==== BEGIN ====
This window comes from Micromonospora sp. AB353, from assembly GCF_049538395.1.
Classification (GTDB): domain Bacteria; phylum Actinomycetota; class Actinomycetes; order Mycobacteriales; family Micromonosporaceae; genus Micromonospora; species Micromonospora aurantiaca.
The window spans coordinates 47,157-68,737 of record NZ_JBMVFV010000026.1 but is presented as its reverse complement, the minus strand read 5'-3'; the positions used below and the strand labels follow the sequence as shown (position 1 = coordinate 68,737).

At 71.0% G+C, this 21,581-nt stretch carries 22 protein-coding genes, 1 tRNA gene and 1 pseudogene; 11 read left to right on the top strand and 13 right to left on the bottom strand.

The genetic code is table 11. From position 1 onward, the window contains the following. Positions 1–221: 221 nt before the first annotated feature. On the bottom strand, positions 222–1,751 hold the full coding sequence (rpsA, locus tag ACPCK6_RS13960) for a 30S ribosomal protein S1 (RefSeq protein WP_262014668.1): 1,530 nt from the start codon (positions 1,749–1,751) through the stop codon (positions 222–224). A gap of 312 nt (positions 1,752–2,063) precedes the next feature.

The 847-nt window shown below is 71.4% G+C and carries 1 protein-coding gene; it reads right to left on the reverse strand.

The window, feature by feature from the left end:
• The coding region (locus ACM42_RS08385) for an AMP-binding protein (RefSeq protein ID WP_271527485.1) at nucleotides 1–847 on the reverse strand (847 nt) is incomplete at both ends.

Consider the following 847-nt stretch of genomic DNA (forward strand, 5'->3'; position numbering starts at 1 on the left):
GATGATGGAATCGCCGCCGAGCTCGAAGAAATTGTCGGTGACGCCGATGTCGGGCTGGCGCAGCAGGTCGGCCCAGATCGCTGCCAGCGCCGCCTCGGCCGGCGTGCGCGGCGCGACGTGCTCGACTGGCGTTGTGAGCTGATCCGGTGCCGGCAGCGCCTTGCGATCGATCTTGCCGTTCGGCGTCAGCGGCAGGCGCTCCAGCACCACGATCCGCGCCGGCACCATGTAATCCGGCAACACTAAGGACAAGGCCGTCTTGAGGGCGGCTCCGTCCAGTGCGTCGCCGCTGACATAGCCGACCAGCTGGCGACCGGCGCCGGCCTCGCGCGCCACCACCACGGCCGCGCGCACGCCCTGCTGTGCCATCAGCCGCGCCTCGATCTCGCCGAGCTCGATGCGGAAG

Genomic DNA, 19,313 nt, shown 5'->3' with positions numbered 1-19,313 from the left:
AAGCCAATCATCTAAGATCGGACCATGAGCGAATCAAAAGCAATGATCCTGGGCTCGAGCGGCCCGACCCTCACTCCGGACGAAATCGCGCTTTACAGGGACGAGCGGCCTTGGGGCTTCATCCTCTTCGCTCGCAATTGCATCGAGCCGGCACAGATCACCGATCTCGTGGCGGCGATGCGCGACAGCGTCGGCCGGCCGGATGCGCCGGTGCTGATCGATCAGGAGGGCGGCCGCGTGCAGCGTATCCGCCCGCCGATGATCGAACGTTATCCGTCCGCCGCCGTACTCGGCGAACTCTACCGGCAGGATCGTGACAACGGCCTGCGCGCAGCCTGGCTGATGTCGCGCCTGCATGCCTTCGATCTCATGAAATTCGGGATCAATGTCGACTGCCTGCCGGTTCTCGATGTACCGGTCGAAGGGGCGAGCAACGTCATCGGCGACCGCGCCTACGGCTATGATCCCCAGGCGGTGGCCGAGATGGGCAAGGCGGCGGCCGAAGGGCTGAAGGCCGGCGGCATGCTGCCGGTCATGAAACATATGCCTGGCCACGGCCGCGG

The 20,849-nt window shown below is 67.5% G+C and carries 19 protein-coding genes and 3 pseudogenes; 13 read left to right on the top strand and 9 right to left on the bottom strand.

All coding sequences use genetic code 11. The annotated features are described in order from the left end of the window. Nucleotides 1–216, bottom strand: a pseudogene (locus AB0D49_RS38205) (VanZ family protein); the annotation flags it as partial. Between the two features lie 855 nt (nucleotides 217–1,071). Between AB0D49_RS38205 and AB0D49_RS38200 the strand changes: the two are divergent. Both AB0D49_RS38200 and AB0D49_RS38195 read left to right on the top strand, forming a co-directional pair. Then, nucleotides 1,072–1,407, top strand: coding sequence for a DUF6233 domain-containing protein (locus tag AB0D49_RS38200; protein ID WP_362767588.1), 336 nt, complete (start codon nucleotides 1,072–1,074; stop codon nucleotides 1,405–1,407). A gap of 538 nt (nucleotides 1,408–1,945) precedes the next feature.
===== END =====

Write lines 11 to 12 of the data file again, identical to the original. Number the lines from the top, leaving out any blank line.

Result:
Genomic DNA, 19,313 nt, shown 5'->3' with positions numbered 1-19,313 from the left:
AAGCCAATCATCTAAGATCGGACCATGAGCGAATCAAAAGCAATGATCCTGGGCTCGAGCGGCCCGACCCTCACTCCGGACGAAATCGCGCTTTACAGGGACGAGCGGCCTTGGGGCTTCATCCTCTTCGCTCGCAATTGCATCGAGCCGGCACAGATCACCGATCTCGTGGCGGCGATGCGCGACAGCGTCGGCCGGCCGGATGCGCCGGTGCTGATCGATCAGGAGGGCGGCCGCGTGCAGCGTATCCGCCCGCCGATGATCGAACGTTATCCGTCCGCCGCCGTACTCGGCGAACTCTACCGGCAGGATCGTGACAACGGCCTGCGCGCAGCCTGGCTGATGTCGCGCCTGCATGCCTTCGATCTCATGAAATTCGGGATCAATGTCGACTGCCTGCCGGTTCTCGATGTACCGGTCGAAGGGGCGAGCAACGTCATCGGCGACCGCGCCTACGGCTATGATCCCCAGGCGGTGGCCGAGATGGGCAAGGCGGCGGCCGAAGGGCTGAAGGCCGGCGGCATGCTGCCGGTCATGAAACATATGCCTGGCCACGGCCGCGG